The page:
I’m working at home today, ostentatiously in order to get some quiet time to think about the improvements we are making to the third year of the geophysics degree. Really, the reason was to give myself a chance to observe today’s transit of Mercury from the comfort of my own home.  I was not at all sure that my telescope would be up to the job, given that I had seen some articles on the internet suggesting that you might need a bigger one. But, as it turned out, I was able to see Mercury quite clearly: a tiny black dot moving slowly across the Sun’s disc.


I took the picture by projecting the Sun onto a sheet of A4 paper (the image is almost the full width of the paper) and then photographing it with a compact digital camera. I have contrast-stretched the image to make the Sun as bright and the background as dark as possible. I have drawn a red ring round Mercury to distinguish it from a sunspot (centre of the disc) and a dirty smudge on the paper (upper right). The picture was taken about an hour after the transit started; the movement of the planet was very obvious.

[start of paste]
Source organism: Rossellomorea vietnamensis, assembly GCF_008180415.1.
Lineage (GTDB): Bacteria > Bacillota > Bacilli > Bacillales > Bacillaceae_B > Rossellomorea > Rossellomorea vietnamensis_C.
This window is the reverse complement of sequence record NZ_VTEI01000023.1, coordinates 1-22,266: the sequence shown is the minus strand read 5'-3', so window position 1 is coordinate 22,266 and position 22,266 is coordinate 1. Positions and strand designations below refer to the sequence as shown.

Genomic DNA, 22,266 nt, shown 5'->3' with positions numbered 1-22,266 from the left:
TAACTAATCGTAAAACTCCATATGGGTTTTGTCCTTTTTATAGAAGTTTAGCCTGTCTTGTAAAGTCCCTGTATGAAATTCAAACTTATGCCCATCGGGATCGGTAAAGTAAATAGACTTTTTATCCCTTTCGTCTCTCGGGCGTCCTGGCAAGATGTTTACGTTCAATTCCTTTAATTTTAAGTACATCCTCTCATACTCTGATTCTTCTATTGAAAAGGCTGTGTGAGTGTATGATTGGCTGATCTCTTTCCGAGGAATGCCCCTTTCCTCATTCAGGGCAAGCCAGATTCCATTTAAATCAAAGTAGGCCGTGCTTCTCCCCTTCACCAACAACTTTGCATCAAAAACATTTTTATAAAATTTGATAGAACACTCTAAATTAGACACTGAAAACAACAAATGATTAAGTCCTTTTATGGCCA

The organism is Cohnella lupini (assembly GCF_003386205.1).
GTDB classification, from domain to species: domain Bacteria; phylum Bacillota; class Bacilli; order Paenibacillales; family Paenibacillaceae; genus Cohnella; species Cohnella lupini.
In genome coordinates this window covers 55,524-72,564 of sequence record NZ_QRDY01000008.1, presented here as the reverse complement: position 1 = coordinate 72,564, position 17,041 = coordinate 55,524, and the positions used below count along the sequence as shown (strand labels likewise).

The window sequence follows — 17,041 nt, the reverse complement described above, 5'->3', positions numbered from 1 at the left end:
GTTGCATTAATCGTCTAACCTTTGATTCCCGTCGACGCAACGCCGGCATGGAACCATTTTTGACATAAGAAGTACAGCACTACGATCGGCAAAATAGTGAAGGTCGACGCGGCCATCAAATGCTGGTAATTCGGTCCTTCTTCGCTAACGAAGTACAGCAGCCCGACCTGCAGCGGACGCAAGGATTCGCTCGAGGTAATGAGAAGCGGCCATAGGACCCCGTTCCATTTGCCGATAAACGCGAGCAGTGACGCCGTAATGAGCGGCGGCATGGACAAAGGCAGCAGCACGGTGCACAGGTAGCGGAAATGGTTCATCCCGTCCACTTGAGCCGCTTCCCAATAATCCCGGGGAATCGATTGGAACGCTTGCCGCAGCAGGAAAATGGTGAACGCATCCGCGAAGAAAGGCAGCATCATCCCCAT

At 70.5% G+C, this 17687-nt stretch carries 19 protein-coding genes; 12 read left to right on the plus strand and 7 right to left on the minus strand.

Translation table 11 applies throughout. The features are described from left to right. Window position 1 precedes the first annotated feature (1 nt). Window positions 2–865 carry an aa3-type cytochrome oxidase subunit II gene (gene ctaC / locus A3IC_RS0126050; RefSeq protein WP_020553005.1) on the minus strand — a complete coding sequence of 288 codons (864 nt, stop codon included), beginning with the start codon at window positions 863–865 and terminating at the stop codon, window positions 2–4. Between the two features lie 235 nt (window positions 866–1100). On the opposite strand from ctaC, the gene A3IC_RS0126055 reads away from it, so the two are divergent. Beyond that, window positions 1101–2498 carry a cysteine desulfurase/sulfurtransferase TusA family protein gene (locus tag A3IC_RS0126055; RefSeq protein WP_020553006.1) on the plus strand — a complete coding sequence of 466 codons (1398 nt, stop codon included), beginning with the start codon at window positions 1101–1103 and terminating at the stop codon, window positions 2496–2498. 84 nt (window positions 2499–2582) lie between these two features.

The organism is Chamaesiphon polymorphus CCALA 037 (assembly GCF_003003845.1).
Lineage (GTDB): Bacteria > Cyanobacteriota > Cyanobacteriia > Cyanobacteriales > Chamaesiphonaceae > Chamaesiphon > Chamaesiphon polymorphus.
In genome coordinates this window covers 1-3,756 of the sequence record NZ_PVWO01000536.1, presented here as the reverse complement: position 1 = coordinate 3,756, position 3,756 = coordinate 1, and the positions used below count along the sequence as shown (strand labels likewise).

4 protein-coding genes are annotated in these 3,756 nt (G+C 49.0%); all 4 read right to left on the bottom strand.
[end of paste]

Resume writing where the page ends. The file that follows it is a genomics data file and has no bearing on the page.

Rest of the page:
Blowing the image up as much seemed reasonable makes Mercury look almost like a disc; the disc was a bit more apparent to the eye because the eye can, to some extent, average out the wobbles caused by the atmosphere.

I was excited to have seen the transit because they are not common; the last one was in 2006 and the next two are in 2019 and 2032. What is more, the next two are both in November, when the chance of a clear day is rather smaller. And it provides a bit of compensation for missing the transit of Venus a few years ago; that happened on a cloudy day where I was. I will definitely not be here in 2117 to see the next transit of Venus.

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